As I mentioned in my last post, instead of traveling far from home for fall colors this year, I wanted to concentrate more on places that I haven’t been to in awhile, or a spot completely new. When you speak to a lot of people in Michigan about “going fall color” watching, a majority of them probably go “up north” or to the Upper Peninsula. Of course, colors up there are spectacular, but we often overlook some very nice spots close to home, even for the highly populated, sprawling suburbia of Southeastern Michigan.
This spot is part of a 5900 acre area called Highland Recreation Area in Oakland County that is about an hour drive from me. I haven’t put much time into exploring here, except for one time that I learned a bog here had a lot of Pitcher Plants. When I looked back at my records on the photos of the Pitcher Plants, it seems I was last here in the year 2000. I never realized how vast it was until I started driving around it last week. Given the fun I had exploring it, it certainly won’t be another 13 years before I return to it either!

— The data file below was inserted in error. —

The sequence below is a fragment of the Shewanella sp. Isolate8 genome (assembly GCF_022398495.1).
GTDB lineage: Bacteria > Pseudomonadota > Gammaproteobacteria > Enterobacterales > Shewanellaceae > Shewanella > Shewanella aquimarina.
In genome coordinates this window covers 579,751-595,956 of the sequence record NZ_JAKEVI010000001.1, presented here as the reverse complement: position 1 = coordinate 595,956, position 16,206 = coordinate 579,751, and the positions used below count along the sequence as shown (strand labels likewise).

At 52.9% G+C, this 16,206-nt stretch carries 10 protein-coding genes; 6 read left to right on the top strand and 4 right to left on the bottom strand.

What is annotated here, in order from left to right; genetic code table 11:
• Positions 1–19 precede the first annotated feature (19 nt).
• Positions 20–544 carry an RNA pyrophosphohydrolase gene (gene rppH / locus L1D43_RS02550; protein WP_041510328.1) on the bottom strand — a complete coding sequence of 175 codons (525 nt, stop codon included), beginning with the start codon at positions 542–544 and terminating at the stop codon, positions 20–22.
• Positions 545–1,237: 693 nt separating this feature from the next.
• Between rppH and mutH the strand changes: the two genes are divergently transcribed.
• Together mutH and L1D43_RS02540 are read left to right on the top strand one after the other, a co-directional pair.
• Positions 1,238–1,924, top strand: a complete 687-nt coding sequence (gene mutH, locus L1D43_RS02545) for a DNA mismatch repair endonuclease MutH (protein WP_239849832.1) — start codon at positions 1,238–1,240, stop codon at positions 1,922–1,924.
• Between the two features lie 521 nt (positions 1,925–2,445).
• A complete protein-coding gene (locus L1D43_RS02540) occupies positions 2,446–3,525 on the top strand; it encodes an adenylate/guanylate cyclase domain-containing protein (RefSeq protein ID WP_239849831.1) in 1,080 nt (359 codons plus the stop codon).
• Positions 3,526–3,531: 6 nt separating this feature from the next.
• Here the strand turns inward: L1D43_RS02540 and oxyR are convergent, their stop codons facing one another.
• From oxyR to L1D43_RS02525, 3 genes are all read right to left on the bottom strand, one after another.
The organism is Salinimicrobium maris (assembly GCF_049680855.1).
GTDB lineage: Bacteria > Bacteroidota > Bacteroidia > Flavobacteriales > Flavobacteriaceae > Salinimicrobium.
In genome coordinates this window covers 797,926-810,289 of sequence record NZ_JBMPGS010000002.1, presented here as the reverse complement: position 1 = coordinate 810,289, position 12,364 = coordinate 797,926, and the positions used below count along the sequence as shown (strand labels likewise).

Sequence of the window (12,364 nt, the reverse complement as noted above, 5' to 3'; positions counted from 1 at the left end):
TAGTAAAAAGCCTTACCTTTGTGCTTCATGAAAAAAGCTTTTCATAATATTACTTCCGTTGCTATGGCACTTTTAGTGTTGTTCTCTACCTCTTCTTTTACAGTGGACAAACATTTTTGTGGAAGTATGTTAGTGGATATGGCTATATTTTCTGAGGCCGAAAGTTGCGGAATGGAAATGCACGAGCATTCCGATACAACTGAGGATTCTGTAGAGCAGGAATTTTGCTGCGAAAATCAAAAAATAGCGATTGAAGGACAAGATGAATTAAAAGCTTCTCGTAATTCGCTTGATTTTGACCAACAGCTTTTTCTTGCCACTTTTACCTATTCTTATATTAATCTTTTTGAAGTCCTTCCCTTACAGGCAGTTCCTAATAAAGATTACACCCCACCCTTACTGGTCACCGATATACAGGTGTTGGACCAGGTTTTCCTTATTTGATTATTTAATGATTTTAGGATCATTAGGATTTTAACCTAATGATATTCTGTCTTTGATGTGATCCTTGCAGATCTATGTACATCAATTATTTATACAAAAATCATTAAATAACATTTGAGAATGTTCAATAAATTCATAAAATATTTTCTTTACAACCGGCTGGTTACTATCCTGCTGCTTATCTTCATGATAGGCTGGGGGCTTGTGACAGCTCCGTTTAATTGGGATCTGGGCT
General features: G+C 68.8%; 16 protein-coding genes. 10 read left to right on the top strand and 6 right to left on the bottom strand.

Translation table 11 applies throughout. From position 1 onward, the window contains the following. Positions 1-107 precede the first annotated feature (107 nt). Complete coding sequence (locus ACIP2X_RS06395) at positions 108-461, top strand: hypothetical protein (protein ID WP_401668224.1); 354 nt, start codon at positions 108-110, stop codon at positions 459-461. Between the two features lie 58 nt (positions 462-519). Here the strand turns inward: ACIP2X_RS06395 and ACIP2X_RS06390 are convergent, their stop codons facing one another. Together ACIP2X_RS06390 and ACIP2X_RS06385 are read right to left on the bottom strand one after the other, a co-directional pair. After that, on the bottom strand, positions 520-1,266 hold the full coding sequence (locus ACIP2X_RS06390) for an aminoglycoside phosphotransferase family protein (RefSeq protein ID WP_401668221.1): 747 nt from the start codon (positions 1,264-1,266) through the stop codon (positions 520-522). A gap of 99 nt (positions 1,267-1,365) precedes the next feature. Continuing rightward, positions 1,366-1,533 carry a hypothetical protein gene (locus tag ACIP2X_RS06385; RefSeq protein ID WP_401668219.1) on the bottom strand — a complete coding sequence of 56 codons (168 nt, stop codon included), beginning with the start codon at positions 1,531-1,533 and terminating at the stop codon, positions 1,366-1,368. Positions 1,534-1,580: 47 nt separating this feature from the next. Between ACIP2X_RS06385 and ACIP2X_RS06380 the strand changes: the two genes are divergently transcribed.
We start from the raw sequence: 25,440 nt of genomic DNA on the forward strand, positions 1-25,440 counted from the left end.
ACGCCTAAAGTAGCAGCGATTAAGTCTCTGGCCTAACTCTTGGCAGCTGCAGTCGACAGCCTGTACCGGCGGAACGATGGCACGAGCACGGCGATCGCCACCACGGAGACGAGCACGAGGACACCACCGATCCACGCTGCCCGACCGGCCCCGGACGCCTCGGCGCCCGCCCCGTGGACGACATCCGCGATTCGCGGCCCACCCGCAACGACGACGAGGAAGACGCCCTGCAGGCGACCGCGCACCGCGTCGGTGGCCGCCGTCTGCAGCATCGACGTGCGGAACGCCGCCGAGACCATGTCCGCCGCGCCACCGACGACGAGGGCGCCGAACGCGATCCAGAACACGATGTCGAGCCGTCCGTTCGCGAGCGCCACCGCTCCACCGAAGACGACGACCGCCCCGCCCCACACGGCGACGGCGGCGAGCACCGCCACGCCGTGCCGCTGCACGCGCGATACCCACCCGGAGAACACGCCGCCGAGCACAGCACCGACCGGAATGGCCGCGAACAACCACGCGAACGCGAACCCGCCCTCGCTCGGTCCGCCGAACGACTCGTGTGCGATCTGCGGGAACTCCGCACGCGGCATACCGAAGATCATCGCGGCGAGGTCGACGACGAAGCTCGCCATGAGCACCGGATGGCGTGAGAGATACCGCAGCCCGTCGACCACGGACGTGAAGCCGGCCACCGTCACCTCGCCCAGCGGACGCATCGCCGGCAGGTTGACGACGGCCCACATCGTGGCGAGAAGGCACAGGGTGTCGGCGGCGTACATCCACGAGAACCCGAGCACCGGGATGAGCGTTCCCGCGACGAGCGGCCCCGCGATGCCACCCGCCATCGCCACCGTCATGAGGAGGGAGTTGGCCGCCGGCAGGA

I was in this area before sunrise, which turned out to be a total bust. Completely greyed over. Then while walking around another lake, which had a very boggy shoreline, I nearly became stuck like a dinosaur in a tar pit. Wet feet and near freezing weather isn’t so nice, although I am sure I would have made for an interesting archeological find.
So this lake in the post ended up helping me salvage the morning. I was really just in scouting mode seeing what there was to see at the end of each little dirt road I encountered, hoping my socks would dry out with my car heat on full blast. But as I reached the end of this road, and the sky was opening up, I could see this still lake held some promise. The mirror like reflection and clarity of the water, both pluses, and when I put my polarizer on my 14-24 lens – it was one of those Emeril moments – BAM!
I know polarizers help in most fall color situations, but in this case with the lake reflection and the view being at nearly a perfect 90 degrees to the morning sun, it really had its maximum effect – dramatically altering the scene right in the viewfinder. So I quickly forgot about my cold feet as I worked this area, and became energized for my next visit back. It became a perfect reminder that there are so many more places close to home to discover.